NOTE: Isoflurane via inhalation should be continued until cardiac death is confirmed. Cardiac death is confirmed by direct observed lack of cardiac output.
  4. Perfuse the piglet using a perfusate consisting of cold (4 °C) phosphate-buffered saline (PBS) containing heparin at a concentration of 5 units per mL. Perfuse at 300 mL per min for 5 min or until the solution runs clear.
    1. Use caution that the perfusion cannula does not become dislodged during perfusion. Use a commercially available peristaltic pump for this and all other perfusions.
  5. Perform a hemicraniectomy to remove one hemisphere of the brain for fresh tissue analysis.
    NOTE: This protocol allows for retrieval of one hemisphere of fresh brain tissue. The other hemisphere is fixed. If no fresh tissue is required, skip to step 2.6.
    1. During this procedure, continue the circulation of ice-cold PBS at a rate of 50 mL per hour to ensure that the brain remains cold.
    2. Make a longitudinal incision in the scalp along the length of the sagittal suture until the foramen magnum using a scalpel. During the process, use firm pressure to create a score in the skull. Reflect the scalp to expose the entire cranium.
    3. Using rongeurs and beginning at the foramen magnum, remove the skull on one side by inserting the rongeurs between the skull and the dura mater, using caution not to injure the underlying brain tissue. Remove bone in pieces, using the rongeurs to pry it away from the brain parenchyma.
    4. Once the skull has been removed, incise and remove the dura mater using forceps and scissors, again using caution not to injure the underlying brain tissue.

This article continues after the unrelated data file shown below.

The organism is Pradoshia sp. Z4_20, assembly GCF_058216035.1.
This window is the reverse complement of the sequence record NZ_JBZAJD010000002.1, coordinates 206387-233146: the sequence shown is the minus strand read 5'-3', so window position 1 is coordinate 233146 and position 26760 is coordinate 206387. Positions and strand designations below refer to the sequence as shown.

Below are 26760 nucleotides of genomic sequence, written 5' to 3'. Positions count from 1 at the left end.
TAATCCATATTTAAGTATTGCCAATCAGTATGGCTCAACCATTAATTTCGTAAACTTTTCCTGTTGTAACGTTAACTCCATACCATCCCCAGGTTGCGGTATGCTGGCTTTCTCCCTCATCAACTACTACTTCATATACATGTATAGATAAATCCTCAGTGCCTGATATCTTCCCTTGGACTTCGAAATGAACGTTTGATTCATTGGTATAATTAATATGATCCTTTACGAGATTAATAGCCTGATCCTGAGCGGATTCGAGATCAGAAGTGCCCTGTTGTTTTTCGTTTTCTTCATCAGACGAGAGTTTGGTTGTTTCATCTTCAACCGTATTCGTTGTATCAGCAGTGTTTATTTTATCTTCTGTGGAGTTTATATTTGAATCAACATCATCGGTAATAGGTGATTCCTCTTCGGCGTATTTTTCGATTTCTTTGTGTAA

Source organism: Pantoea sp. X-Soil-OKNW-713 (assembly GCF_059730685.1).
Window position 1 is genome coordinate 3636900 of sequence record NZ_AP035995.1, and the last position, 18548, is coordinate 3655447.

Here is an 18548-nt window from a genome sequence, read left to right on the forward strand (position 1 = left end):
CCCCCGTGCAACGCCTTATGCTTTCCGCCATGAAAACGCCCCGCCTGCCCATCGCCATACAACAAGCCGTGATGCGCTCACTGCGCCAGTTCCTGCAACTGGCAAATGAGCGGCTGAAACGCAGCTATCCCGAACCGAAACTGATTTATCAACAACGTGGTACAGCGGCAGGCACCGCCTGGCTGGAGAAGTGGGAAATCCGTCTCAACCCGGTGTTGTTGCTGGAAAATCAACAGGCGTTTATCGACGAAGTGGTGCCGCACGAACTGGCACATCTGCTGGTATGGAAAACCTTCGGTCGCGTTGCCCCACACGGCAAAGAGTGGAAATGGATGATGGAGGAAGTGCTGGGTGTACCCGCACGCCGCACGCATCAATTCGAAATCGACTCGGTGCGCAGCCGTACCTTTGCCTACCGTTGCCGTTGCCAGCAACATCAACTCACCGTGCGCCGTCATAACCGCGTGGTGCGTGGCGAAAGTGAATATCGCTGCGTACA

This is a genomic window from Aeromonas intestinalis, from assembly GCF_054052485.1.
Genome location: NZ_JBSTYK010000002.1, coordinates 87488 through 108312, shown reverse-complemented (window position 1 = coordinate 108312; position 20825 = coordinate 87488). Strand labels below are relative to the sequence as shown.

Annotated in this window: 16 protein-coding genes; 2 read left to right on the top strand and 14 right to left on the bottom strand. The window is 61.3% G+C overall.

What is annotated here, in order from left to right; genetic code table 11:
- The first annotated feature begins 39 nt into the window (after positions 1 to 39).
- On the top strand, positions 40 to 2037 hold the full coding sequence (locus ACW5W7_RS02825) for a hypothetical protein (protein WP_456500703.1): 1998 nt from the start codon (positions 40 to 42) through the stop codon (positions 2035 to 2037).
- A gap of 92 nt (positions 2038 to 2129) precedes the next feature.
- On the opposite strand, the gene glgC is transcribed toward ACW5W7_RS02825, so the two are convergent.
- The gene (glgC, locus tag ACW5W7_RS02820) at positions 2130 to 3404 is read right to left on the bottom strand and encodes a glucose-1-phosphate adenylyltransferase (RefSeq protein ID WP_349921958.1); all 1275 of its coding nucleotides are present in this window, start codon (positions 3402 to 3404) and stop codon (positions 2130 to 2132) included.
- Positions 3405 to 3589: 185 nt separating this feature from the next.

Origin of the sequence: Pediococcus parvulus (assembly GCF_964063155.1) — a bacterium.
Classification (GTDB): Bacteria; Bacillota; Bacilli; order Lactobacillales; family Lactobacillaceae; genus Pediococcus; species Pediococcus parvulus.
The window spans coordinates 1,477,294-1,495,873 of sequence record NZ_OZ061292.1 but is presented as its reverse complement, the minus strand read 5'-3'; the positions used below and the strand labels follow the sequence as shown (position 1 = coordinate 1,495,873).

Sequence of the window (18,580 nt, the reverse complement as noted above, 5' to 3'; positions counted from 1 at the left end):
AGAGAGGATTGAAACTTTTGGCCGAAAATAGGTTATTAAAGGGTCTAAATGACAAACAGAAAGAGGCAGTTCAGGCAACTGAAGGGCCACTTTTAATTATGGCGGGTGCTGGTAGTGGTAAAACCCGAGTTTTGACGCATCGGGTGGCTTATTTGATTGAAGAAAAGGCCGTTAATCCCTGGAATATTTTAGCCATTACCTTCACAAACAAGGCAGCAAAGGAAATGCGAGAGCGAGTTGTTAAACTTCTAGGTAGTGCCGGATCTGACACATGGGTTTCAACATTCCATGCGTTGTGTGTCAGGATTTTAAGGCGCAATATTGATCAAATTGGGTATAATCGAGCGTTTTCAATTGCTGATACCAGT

5. Place a scalpel blade between the two hemispheres to carefully divide the corpus callosum.
    6. Using a flat tool such as the broad handle end of forceps, gently retract the frontal lobe, gradually severing the cranial nerves, working anterior to posterior. At the most posterior aspect of the hemisphere, use a scalpel to cut the spinal cord. Remove the hemisphere en bloc.
      NOTE: Unfixed brain tissue is fragile. Use caution when removing the hemisphere to prevent disruption of the remaining hemisphere's blood supply.
    7. Section the removed hemisphere. If indicated, immediately flash-freeze in 2-methylbutane cooled to -160 °C in a liquid nitrogen bath to avoid tissue breakdown, and immediately stored at -80 °C for later analysis.
      NOTE: We recommend sectioning brain coronally in 2 mm increments using a matrix, but specific details of sectioning will depend upon specific experimental goals.
  6. Change the perfusate to 4% paraformaldehyde (PFA). Continue the PFA perfusion at 300 mL per minute for at least 5 min.
    CAUTION! PFA is toxic, avoid contact with skin, eyes, or mucous membranes. Do not inhale PFA fumes.
  7. Expect the piglet's body to stiffen due to the formation of aldehyde cross-linkages being created in muscle. After perfusion of PFA is complete, remove the remaining hemisphere in identical fashion to that described in step 2.5.5.
    NOTE: Properly perfused brain will be pale and completely exsanguinated.
    1. Place the remaining hemisphere in a small container with fresh 4% PFA at 4 °C. Keep the hemisphere in PFA for 24-48 h to complete the fixation process.
    2. After 24-48 h, move the fixed brain to a solution of PBS containing 0.1% sodium azide, as it is essential to prevent over-fixation. Over-fixation could result in masking of the epitope or strong non-specific background staining. The addition of sodium azide prevents bacterial growth.
      NOTE: The tissue can be stored for up to one month at 4 °C.

3. Isoflurane (Experimental) Animals